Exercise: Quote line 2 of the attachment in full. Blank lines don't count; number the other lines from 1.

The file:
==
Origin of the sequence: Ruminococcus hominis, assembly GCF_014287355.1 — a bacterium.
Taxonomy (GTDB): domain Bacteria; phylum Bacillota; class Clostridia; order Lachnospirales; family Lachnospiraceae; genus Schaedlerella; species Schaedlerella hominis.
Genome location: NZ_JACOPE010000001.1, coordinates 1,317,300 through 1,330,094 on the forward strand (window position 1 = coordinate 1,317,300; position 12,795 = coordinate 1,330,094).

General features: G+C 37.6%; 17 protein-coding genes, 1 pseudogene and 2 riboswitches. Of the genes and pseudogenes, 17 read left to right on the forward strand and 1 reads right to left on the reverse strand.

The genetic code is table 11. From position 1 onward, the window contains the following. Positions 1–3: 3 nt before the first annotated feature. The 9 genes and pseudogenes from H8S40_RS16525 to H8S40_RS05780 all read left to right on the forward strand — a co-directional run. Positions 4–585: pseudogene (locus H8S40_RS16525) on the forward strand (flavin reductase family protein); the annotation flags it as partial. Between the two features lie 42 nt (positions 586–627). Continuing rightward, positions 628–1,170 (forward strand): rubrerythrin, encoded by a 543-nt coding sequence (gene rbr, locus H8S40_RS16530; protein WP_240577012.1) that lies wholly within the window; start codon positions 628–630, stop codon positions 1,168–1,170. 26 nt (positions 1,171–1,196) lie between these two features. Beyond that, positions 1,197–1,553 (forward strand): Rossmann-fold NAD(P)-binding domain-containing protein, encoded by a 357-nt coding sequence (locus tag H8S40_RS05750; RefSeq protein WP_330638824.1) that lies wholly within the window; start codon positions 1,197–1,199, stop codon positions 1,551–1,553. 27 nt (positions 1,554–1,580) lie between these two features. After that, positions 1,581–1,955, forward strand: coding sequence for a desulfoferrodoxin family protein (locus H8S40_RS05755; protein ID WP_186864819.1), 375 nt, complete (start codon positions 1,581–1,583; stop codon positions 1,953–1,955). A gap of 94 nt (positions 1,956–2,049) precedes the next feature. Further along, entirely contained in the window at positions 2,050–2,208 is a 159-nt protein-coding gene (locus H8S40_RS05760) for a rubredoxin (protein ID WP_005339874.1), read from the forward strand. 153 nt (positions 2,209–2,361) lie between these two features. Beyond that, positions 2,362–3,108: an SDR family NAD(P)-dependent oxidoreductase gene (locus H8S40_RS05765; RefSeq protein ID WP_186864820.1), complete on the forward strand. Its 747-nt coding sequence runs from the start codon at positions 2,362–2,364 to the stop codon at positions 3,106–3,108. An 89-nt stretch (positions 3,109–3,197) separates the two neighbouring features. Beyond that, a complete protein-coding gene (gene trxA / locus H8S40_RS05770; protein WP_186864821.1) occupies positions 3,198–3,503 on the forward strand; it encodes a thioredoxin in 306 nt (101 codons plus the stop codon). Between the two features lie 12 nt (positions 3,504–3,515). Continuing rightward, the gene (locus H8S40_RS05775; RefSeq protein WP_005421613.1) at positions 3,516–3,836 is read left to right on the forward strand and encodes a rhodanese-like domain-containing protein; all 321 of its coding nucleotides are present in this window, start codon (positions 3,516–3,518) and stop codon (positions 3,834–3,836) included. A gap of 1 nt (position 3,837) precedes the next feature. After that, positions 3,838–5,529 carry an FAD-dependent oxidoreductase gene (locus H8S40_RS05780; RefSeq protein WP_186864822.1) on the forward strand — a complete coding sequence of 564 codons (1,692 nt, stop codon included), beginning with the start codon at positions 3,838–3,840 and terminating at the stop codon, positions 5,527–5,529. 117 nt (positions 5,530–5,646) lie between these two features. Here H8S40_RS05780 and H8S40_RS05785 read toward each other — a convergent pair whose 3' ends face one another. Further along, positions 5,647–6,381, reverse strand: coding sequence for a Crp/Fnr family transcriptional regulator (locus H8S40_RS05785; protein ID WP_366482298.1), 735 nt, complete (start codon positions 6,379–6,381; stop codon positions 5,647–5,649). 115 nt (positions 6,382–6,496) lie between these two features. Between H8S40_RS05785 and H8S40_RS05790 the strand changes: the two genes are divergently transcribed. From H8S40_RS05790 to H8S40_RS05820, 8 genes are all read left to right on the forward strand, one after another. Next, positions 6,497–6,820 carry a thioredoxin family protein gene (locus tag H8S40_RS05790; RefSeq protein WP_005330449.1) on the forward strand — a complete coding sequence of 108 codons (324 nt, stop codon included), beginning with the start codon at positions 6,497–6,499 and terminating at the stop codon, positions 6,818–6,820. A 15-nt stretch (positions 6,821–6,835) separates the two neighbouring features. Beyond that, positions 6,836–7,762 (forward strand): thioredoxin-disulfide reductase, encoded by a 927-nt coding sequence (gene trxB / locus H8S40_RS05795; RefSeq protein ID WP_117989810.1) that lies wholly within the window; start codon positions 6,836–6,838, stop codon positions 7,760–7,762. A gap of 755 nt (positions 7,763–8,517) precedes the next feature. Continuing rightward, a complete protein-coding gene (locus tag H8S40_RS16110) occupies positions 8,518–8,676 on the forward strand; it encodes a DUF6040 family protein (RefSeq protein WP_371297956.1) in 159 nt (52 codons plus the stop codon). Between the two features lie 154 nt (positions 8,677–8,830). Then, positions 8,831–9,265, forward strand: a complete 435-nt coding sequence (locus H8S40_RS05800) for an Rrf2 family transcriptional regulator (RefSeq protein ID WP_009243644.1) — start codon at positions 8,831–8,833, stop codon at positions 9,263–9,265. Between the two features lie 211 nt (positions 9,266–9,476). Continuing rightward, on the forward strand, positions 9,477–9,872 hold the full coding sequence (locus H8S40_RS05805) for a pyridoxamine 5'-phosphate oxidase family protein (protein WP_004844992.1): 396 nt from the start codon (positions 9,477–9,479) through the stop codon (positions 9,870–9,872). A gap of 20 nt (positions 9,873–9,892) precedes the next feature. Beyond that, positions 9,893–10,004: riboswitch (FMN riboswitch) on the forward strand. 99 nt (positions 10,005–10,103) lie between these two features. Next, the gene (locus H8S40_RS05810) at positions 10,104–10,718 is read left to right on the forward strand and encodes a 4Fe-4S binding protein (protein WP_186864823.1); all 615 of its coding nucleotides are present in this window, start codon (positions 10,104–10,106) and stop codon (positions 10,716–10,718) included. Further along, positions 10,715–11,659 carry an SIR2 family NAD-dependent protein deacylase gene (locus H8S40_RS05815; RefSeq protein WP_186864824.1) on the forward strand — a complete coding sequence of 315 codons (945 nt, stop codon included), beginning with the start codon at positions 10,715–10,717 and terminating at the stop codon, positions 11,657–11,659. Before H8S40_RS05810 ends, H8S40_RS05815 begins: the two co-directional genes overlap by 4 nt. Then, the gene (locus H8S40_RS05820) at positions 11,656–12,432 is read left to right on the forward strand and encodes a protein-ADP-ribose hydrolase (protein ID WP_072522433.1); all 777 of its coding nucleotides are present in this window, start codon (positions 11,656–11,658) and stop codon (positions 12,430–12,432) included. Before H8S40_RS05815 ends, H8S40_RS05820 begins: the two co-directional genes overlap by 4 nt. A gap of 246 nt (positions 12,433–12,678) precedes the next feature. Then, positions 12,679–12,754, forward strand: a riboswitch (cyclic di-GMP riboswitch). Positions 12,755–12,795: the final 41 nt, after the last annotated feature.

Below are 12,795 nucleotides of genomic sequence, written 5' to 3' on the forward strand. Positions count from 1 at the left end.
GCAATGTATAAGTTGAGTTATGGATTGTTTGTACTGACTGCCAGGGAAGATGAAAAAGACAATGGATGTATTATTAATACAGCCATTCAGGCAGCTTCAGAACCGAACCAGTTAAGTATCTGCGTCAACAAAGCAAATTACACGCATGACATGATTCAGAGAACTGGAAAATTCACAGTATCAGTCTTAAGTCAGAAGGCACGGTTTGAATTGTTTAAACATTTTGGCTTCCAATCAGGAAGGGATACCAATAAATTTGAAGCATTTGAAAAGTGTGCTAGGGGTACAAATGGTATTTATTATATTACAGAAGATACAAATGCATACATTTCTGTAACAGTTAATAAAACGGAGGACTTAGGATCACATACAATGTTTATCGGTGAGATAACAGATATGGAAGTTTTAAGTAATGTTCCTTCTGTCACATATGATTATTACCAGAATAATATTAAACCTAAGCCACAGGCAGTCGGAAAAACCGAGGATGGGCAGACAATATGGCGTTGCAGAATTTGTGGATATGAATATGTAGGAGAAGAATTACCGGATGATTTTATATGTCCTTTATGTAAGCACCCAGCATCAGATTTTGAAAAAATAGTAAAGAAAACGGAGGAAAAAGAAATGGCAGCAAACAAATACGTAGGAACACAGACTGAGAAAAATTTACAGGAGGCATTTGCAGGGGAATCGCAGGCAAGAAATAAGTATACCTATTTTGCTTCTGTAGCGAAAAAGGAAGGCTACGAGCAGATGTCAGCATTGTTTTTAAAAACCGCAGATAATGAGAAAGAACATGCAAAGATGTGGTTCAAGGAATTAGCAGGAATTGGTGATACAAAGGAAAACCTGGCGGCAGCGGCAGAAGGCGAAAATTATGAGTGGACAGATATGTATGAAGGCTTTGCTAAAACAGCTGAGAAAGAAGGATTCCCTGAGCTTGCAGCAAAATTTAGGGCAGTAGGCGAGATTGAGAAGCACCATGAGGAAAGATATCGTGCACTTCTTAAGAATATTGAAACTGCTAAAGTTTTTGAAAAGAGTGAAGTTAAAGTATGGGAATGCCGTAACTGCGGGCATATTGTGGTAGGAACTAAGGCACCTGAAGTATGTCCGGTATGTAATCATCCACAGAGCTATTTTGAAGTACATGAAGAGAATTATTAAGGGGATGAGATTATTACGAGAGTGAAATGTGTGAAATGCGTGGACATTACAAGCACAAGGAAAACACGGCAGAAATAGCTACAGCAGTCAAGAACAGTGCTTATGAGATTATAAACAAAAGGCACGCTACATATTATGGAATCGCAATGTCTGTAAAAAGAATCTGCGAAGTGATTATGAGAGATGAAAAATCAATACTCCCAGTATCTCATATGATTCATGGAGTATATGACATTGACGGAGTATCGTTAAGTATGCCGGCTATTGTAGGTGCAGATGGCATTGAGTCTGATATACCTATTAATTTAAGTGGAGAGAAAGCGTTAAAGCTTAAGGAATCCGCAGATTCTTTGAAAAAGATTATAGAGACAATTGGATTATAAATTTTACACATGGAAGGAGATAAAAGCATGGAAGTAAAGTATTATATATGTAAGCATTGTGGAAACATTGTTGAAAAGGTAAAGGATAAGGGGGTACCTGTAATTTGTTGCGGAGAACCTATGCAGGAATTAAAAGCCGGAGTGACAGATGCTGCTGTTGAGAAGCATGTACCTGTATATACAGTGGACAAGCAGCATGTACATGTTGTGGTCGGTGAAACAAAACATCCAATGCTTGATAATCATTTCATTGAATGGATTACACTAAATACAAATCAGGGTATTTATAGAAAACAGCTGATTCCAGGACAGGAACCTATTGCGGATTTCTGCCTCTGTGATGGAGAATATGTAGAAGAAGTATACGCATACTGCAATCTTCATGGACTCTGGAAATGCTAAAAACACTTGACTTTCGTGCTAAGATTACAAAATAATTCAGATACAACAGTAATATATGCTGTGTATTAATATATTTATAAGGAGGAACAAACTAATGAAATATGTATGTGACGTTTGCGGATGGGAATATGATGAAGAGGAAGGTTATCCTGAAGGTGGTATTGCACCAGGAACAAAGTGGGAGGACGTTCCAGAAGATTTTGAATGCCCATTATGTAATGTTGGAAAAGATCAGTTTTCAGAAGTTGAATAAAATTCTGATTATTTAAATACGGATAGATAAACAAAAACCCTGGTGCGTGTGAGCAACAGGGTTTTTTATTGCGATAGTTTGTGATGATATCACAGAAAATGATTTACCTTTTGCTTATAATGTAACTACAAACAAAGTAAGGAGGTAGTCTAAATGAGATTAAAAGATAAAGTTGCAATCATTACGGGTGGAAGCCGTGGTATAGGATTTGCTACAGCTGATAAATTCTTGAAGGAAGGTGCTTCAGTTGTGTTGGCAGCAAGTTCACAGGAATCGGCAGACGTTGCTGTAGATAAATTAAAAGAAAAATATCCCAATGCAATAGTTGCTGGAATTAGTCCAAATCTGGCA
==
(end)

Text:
Taxonomy (GTDB): domain Bacteria; phylum Bacillota; class Clostridia; order Lachnospirales; family Lachnospiraceae; genus Schaedlerella; species Schaedlerella hominis.